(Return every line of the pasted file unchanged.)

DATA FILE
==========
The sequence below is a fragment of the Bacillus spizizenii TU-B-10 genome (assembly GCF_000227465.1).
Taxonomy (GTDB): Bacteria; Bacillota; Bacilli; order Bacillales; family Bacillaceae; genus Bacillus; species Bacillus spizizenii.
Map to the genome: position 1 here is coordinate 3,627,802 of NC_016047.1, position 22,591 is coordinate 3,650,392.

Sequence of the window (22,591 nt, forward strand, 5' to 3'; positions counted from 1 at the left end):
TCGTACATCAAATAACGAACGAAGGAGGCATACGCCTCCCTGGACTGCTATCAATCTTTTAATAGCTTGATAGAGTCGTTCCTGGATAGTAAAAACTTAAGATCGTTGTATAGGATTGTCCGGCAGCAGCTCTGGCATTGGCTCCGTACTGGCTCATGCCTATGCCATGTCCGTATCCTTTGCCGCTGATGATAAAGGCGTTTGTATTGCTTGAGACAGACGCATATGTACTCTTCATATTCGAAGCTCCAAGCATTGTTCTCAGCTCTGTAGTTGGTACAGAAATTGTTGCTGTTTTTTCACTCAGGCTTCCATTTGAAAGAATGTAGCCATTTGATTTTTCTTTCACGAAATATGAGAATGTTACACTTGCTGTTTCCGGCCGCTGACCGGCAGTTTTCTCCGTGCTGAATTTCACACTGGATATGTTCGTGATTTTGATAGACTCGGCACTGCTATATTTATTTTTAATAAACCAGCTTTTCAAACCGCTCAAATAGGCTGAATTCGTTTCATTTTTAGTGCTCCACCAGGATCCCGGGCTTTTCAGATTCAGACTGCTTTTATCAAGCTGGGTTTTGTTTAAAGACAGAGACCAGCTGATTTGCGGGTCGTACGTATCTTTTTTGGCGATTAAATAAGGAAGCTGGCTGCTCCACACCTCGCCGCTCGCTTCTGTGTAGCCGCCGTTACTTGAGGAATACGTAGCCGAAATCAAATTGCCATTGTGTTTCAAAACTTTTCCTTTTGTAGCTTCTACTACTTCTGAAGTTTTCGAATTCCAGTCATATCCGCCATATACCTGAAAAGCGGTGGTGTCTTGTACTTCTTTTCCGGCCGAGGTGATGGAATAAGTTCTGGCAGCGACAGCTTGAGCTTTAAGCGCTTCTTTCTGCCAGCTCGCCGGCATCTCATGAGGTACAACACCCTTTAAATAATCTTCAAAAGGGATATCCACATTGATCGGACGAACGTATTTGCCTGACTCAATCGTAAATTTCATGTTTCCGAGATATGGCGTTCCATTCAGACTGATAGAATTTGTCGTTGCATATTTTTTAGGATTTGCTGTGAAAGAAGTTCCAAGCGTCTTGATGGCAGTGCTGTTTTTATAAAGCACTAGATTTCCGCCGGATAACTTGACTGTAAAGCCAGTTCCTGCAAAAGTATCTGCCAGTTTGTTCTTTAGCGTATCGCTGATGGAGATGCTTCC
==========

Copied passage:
The sequence below is a fragment of the Bacillus spizizenii TU-B-10 genome (assembly GCF_000227465.1).
Taxonomy (GTDB): Bacteria; Bacillota; Bacilli; order Bacillales; family Bacillaceae; genus Bacillus; species Bacillus spizizenii.
Map to the genome: position 1 here is coordinate 3,627,802 of NC_016047.1, position 22,591 is coordinate 3,650,392.

Sequence of the window (22,591 nt, forward strand, 5' to 3'; positions counted from 1 at the left end):
TCGTACATCAAATAACGAACGAAGGAGGCATACGCCTCCCTGGACTGCTATCAATCTTTTAATAGCTTGATAGAGTCGTTCCTGGATAGTAAAAACTTAAGATCGTTGTATAGGATTGTCCGGCAGCAGCTCTGGCATTGGCTCCGTACTGGCTCATGCCTATGCCATGTCCGTATCCTTTGCCGCTGATGATAAAGGCGTTTGTATTGCTTGAGACAGACGCATATGTACTCTTCATATTCGAAGCTCCAAGCATTGTTCTCAGCTCTGTAGTTGGTACAGAAATTGTTGCTGTTTTTTCACTCAGGCTTCCATTTGAAAGAATGTAGCCATTTGATTTTTCTTTCACGAAATATGAGAATGTTACACTTGCTGTTTCCGGCCGCTGACCGGCAGTTTTCTCCGTGCTGAATTTCACACTGGATATGTTCGTGATTTTGATAGACTCGGCACTGCTATATTTATTTTTAATAAACCAGCTTTTCAAACCGCTCAAATAGGCTGAATTCGTTTCATTTTTAGTGCTCCACCAGGATCCCGGGCTTTTCAGATTCAGACTGCTTTTATCAAGCTGGGTTTTGTTTAAAGACAGAGACCAGCTGATTTGCGGGTCGTACGTATCTTTTTTGGCGATTAAATAAGGAAGCTGGCTGCTCCACACCTCGCCGCTCGCTTCTGTGTAGCCGCCGTTACTTGAGGAATACGTAGCCGAAATCAAATTGCCATTGTGTTTCAAAACTTTTCCTTTTGTAGCTTCTACTACTTCTGAAGTTTTCGAATTCCAGTCATATCCGCCATATACCTGAAAAGCGGTGGTGTCTTGTACTTCTTTTCCGGCCGAGGTGATGGAATAAGTTCTGGCAGCGACAGCTTGAGCTTTAAGCGCTTCTTTCTGCCAGCTCGCCGGCATCTCATGAGGTACAACACCCTTTAAATAATCTTCAAAAGGGATATCCACATTGATCGGACGAACGTATTTGCCTGACTCAATCGTAAATTTCATGTTTCCGAGATATGGCGTTCCATTCAGACTGATAGAATTTGTCGTTGCATATTTTTTAGGATTTGCTGTGAAAGAAGTTCCAAGCGTCTTGATGGCAGTGCTGTTTTTATAAAGCACTAGATTTCCGCCGGATAACTTGACTGTAAAGCCAGTTCCTGCAAAAGTATCTGCCAGTTTGTTCTTTAGCGTATCGCTGATGGAGATGCTTCC